The one thing I have learned in my time here on earth is that people’s brains work differently. I am not discussing intelligence. Often we as a culture like we like to boil down people through judgments we make in work and life situations. We make an easy assessment like “smart” / “dumb” or “idiot” / “genius”. The truth is people have different intelligence quotients but day to day most of what we observe is not intelligence or lack thereof but differences in the way people’s brains process and work.

Brain Power

Some people can think quickly on their feet while some people require time to process. The processor does not possess less intelligence but their brain is examining many details and data points that need more time to process. I mention this because of how often we make a snap judgment about someone’s ability when we do not have enough data to make a judgment. These days our attention spans are so short, are we really gathering enough data to make an accurate assessment?

Process Improvement

I just mentioned we are busy, we have too many things on our plates and we have examined a situation or process that clearly needs automation and streamlining to result in the improvement of efficiencies. That part is easy, the actual time and work that is required is always the hard part. Our vision of the perfect solution may take 25 steps and require a lot of time, work, and maybe expense.

Smaller Bites

There is another solution perhaps, one that is still messy may still have manual elements and doesn’t fully automate. It costs less but takes more time daily and may require a hands-off approach to the process. It may mean giving the day-to-day work to another team member.

Fish or Cut Bait?

The problem is when you are the one who sees the whole board. You can see the 12 moves ahead and it is hard to hand off to another player who may only see the very next move. But, ultimately if they have time to manage the process you have to be ok with letting them fish.

Strategic Planning

I face situations like this personally and professionally every day. It’s hard but due to our limited bandwidth, crazy distractions, and just the craziness of life in general we will always be behind. The best we can do is prioritize projects strategically, empower and grow other team members, and save your bandwidth for the most important projects.

Your Best is Enough

Do your best, it’s the best you can do. It’s good enough.

Look and Feel Matters

It’s the year 2023. I may hate modern web design, more on that at a later time, but look and feel matter. If your software product is dated but your content is good you have still lost the battle. I know content is king, but looking the part is queen.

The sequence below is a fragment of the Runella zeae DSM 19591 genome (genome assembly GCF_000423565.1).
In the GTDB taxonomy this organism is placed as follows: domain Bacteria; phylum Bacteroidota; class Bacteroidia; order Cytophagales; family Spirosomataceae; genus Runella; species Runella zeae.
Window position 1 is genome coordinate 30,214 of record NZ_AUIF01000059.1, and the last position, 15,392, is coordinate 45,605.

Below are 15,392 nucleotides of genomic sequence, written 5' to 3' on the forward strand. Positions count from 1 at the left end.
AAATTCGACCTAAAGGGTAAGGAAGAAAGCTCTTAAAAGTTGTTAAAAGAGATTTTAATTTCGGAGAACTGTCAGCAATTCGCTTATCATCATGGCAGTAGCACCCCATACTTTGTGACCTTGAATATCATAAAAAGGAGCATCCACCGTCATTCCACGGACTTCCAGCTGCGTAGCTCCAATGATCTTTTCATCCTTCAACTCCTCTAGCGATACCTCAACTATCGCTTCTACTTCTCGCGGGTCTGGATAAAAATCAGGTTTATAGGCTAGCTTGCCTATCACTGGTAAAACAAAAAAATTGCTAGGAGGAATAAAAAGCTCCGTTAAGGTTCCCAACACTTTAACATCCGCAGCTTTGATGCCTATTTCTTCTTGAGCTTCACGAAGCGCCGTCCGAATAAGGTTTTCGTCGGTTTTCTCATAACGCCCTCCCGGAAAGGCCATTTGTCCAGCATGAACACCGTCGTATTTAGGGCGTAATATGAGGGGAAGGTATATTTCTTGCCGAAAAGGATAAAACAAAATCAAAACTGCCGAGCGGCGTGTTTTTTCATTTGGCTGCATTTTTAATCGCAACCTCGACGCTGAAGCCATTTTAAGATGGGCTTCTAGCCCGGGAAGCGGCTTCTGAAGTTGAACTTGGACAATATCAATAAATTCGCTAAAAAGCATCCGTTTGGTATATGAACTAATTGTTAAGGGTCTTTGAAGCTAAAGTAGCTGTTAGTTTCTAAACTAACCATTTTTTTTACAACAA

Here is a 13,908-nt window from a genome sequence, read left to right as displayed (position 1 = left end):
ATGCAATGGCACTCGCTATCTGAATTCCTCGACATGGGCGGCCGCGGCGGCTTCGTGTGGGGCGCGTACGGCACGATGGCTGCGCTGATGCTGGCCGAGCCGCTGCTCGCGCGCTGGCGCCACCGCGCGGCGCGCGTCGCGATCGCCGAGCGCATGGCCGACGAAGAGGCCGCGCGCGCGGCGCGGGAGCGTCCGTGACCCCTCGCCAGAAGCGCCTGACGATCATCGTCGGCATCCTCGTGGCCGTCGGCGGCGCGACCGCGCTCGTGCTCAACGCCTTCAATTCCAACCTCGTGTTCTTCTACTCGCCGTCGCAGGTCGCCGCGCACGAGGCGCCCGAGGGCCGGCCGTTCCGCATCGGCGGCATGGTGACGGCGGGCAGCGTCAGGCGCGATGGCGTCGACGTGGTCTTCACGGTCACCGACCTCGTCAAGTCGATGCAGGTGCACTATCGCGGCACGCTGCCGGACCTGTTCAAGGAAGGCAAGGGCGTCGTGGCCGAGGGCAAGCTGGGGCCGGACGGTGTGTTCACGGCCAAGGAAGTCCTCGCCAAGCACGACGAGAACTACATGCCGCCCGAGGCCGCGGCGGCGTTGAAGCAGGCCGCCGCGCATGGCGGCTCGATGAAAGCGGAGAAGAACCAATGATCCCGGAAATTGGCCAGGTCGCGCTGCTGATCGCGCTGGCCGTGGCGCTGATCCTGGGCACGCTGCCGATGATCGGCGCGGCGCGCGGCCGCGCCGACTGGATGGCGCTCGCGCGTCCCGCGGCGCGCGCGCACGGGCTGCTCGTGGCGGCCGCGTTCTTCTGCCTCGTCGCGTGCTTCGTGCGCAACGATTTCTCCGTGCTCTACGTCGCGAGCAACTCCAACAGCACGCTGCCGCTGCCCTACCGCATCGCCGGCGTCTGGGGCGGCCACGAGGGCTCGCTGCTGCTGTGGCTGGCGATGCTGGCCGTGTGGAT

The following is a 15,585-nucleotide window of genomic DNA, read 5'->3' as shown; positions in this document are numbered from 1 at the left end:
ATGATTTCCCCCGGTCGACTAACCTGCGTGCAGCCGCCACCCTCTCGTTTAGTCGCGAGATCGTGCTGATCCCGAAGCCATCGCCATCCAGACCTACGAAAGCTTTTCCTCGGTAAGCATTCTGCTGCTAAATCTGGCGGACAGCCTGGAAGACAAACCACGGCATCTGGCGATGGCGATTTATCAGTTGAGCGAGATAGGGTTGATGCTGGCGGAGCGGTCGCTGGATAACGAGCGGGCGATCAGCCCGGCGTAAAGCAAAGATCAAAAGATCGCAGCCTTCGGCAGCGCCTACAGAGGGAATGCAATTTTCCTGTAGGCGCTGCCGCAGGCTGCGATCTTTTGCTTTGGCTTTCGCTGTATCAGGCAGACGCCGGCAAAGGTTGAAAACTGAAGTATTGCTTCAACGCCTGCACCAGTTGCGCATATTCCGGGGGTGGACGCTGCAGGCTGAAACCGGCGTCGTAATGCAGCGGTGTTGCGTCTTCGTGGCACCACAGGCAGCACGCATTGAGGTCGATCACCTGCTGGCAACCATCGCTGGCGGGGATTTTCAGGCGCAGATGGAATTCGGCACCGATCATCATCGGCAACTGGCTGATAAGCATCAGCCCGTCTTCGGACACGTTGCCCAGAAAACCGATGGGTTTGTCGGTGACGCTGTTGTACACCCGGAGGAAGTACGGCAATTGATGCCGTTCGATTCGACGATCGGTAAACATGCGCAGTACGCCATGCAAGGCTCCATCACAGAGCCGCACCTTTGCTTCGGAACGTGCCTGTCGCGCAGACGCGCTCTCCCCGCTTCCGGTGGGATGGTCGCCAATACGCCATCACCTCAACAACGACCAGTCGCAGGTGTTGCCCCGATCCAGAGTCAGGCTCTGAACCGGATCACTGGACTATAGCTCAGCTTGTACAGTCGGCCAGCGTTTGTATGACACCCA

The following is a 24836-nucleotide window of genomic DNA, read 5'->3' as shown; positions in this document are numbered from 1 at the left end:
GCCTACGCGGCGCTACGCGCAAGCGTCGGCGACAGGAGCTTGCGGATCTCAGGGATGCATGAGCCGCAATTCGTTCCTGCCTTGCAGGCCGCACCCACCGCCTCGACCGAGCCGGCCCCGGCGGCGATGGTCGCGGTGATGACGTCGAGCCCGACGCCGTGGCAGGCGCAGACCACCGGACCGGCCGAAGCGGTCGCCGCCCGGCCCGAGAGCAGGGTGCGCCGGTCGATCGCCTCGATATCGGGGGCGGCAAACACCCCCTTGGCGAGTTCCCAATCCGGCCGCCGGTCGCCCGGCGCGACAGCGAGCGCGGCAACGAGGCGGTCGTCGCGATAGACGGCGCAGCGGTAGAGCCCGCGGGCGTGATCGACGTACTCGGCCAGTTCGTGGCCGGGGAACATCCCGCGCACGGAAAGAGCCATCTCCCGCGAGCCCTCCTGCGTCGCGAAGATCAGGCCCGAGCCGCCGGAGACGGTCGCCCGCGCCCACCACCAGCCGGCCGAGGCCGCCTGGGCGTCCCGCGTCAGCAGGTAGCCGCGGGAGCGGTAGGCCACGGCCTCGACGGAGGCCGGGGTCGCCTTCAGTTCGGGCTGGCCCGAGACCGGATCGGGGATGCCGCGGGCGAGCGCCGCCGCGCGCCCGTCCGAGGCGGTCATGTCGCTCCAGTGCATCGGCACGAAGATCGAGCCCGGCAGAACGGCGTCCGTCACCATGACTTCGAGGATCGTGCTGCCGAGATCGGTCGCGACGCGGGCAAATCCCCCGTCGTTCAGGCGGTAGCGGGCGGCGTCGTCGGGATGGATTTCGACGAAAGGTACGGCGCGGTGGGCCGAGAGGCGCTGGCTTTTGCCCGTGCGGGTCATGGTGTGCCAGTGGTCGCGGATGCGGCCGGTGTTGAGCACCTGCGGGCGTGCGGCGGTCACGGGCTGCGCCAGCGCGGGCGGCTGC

I get looped into software demos in many areas and sectors as an IT professional. This week I have been in several software demos. The first demo I attended had good functionality, but not a modern look. The second demo just looked like the modern web for better or worse. It was clean and thoughtful in its design and maybe the content and features are less expansive but the look and feel are a differentiator.

One day I will describe my problems with the modern web. But, an updated site is imperative, even if I just happen to not like your choices.

History Of The Web

In the beginning, all was dark and void,
But then came Tim, with a brilliant idea to employ,
He crafted a web, for all to enjoy,
A network of links, for knowledge to deploy.

The first website was born, a humble start,
But soon more followed, like a work of art,
People shared ideas, and knowledge did impart,
The web grew stronger, a force to take part.

The dot-com boom came, with businesses aplenty,
The web had grown, with wealth and fame aplenty,
But then came the burst, and many went empty,
The web remained, a tool for all, not just the wealthy.

Web 2.0 came, with social media in tow,
People connected, and their voice they did avow,
Sharing pictures, thoughts, and ideas, they did espouse,
The web had grown, a platform for the people, not just the elite house.

Now the web is a part of our daily lives,
We rely on it for information, for connections, for our strive,
It has changed the way we live, work and thrive,
The web, a tool for progress, for the future to arrive.